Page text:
"the Vibrance of Fall: White Sulphur Springs, West Virginia"

by Michael Boss
Alkyd on Linen
20" X 30"
From a private collection, White Sulphur Springs, West Virginia

Nestled deep inside the majestic Allegheny Mountains in the Greenbrier region of West Virginia, you will find America's most storied luxury resort. The name and owners may have changed through the years yet one thing has stood for over two centuries as its iconic symbol: The Springhouse.
The healing powers of the flowing mineral water are steeped in Indian legend, and in 1778, a Mrs. Anderson tested its powers on her chronic rheumatism. News of her recovery spread. Before long a steady flow of visitors would find their way to the remote area to bath in the sulphur water and drink from the spring.

Michael Bowyer settled the area in 1784 and began the wilderness resort with just a few cabins and a tavern. After Michael's death, his son-in-law, James Calwell, of the prestigious Baltimore family, purchased most of the estate. He began to develop the property, attracting notable guests, selling cottages, many of which still stand today. In 1815 the first wooden, columned, square-roofed springhouse was built as an altar of health. In the early 1830s, Calwell built the springhouse we still see today.

The original statue atop the springhouse was Hygeia, the goddess of good health and medicine. Hygeia disappeared during the Civil War and was later replaced with the likeness of Hebe, the goddess of youth with the power of rejuvenation.

The meager cabins, once rented for the outrageous price of eight dollars a week, which included food, lodging and use of the waters, were transformed through the years into the South's grandest resort and would be known for 125 years as White Sulphur Springs.

Purchased in 1910 by the Chesapeake and Ohio Railway, major changes began. In 1914, The Greenbrier was born. The magnificently luxurious hotel has served U.S. Presidents, foreign dignitaries and royalty, along with Hollywood's top names. A premier tennis and golf destination, it was home to the first Ryder's Cup.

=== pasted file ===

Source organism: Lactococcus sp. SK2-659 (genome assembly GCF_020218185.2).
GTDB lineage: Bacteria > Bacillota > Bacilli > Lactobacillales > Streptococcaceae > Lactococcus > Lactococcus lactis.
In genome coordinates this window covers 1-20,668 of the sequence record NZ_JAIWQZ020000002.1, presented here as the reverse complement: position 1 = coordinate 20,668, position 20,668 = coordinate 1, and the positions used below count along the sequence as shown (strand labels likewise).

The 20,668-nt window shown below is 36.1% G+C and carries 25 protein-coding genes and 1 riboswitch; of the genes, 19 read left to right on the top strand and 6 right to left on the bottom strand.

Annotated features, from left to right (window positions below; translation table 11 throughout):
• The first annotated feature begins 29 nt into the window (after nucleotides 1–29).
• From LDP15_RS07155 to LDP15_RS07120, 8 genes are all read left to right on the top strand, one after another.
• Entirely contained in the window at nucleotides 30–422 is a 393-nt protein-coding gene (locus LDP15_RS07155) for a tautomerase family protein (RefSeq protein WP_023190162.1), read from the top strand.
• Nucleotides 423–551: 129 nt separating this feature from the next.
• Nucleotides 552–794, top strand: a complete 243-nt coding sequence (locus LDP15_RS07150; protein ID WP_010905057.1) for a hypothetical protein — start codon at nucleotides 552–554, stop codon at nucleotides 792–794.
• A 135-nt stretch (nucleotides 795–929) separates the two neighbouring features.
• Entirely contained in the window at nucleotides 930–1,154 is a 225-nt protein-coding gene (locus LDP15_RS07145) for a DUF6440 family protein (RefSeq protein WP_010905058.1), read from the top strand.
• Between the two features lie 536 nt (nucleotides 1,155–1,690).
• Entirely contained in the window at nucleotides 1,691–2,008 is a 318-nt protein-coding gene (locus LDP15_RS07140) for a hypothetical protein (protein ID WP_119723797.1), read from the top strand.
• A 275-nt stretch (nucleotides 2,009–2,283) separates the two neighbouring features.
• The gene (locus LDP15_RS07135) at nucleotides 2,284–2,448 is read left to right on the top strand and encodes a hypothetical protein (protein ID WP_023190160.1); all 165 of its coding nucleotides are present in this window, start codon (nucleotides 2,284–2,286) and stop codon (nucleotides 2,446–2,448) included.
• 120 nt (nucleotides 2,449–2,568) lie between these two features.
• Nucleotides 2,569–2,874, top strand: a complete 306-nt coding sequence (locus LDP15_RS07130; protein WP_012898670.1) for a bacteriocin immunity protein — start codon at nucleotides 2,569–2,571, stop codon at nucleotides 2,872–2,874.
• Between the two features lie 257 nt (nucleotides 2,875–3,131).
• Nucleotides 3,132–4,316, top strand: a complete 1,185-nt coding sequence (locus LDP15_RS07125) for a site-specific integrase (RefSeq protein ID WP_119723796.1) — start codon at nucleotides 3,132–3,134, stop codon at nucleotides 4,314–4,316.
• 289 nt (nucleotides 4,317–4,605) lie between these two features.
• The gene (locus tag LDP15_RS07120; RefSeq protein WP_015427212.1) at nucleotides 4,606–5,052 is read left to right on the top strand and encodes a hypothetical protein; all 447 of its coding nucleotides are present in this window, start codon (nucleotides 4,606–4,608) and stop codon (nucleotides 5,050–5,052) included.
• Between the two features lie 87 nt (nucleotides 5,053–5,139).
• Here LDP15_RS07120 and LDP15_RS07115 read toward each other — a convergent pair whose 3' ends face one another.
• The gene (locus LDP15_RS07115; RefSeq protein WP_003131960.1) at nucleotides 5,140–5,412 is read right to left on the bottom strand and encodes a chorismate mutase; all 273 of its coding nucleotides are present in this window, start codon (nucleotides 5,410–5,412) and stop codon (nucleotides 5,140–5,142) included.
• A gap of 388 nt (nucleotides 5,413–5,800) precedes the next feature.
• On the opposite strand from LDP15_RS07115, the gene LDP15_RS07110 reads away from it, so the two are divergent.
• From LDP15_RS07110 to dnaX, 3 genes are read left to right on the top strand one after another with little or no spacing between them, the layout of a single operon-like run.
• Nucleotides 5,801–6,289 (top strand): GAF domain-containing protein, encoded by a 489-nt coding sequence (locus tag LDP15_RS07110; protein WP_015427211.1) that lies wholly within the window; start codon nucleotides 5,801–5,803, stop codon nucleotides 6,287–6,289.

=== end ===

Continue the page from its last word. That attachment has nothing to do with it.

While various railroad companies have owned it for about a century of its prestigious life, the property actually survived a change in hands between the Confederate Army and the Union Army during the Civil War. During WWII, it housed hundreds of foreign diplomats and their families awaiting exchange of American diplomats, and then further served the war effort, treating over 24,000 soldiers, when it became the U.S. Army's Ashford General Hospital.

After the war, the C & O Railway reacquired the property from the government and began a major redecoration. Then in the late 1950s, the U.S. government came into play once again. Under cover of the on-going re-design, the Eisenhower Administration created a secret bunker. Strategically planned to house the entire U.S. government operations of Washington D.C. in case of attack, this Cold War fallout shelter was built under The Greenbrier and deep into the mountainside. For 30 years the bunker remained covert, literally underground, at constant readiness, until press exposure prompted it to be decommissioned in 1992.

Sitting on over 6500 beautiful Allegheny acres, The Greenbrier is an American symbol of renowned world-class grace, elegance, and tradition. Majestic and luxurious, with its four golf courses, tennis courts, swimming pools, sporting events and facilities, fine dining, designer shops, magnificent 5-Star/5-Diamond hotel with over 700 guestrooms with more than twice that many award-winning exceptional staff members, conference center, spa, and casino, is now a National Historic Landmark. Truly America's Resort, The Greenbrier's unparalled history is chronicled and shared personally through tours of this grand facility by its very own on-staff historian, Dr. Bob Conte.

And those miraculous 62 degree Fahrenheit waters under that famous historic domed springhouse still flow as steadily today, season after season, as they did in 1778.